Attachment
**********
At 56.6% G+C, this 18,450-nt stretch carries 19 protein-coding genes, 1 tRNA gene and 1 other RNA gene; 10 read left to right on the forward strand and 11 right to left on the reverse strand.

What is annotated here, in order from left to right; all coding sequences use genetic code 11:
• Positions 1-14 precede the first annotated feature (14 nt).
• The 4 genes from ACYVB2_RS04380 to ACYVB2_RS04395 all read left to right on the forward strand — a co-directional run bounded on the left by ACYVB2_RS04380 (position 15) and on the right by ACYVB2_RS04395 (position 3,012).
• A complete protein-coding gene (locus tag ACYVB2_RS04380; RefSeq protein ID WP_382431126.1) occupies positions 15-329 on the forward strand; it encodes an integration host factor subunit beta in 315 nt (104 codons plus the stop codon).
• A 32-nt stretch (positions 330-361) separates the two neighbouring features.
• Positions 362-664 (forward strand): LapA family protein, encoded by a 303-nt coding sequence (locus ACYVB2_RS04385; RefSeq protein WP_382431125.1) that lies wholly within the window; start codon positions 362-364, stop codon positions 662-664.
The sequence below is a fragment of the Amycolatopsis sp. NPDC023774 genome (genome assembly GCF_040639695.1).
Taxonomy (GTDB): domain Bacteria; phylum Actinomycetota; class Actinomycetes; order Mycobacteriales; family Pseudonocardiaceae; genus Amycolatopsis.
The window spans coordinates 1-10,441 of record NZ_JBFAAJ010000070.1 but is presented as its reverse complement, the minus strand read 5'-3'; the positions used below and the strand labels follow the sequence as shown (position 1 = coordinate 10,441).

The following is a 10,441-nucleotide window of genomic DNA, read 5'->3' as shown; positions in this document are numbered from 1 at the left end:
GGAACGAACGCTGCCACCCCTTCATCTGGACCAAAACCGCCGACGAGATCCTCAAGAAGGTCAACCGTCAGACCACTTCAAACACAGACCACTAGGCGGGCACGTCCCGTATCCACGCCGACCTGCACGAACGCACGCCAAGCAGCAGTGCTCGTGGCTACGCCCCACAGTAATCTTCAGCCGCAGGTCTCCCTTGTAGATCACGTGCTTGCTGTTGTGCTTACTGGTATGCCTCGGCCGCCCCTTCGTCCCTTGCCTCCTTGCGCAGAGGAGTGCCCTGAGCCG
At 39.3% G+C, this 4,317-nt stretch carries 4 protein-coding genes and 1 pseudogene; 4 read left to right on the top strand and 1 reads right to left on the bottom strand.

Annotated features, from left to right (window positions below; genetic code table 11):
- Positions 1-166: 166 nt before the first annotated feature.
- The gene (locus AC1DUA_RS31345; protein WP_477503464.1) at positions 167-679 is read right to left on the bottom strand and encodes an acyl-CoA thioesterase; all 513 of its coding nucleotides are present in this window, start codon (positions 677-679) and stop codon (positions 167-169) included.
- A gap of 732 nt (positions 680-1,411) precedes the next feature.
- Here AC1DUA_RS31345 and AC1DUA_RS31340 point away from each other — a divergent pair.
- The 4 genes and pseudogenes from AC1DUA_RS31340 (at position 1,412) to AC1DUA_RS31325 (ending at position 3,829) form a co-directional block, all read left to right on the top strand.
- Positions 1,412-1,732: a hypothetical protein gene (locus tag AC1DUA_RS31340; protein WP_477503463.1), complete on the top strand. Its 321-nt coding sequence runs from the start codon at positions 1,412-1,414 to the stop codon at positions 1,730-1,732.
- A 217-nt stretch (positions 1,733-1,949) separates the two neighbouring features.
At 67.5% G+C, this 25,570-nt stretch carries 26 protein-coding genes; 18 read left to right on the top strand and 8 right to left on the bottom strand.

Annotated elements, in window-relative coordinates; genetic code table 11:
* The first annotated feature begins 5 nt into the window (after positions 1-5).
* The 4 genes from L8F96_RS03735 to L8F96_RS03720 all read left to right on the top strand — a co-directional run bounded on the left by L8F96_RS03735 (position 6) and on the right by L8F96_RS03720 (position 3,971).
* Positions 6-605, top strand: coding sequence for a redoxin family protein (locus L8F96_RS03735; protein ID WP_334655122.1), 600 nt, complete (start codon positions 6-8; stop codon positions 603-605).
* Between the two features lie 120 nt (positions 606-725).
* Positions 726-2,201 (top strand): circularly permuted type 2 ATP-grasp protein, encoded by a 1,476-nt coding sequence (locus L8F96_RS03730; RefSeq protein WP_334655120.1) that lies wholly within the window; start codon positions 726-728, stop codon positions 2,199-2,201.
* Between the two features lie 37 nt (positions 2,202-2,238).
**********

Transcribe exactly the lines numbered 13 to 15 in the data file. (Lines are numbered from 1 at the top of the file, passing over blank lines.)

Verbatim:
At 39.3% G+C, this 4,317-nt stretch carries 4 protein-coding genes and 1 pseudogene; 4 read left to right on the top strand and 1 reads right to left on the bottom strand.

Annotated features, from left to right (window positions below; genetic code table 11):
- Positions 1-166: 166 nt before the first annotated feature.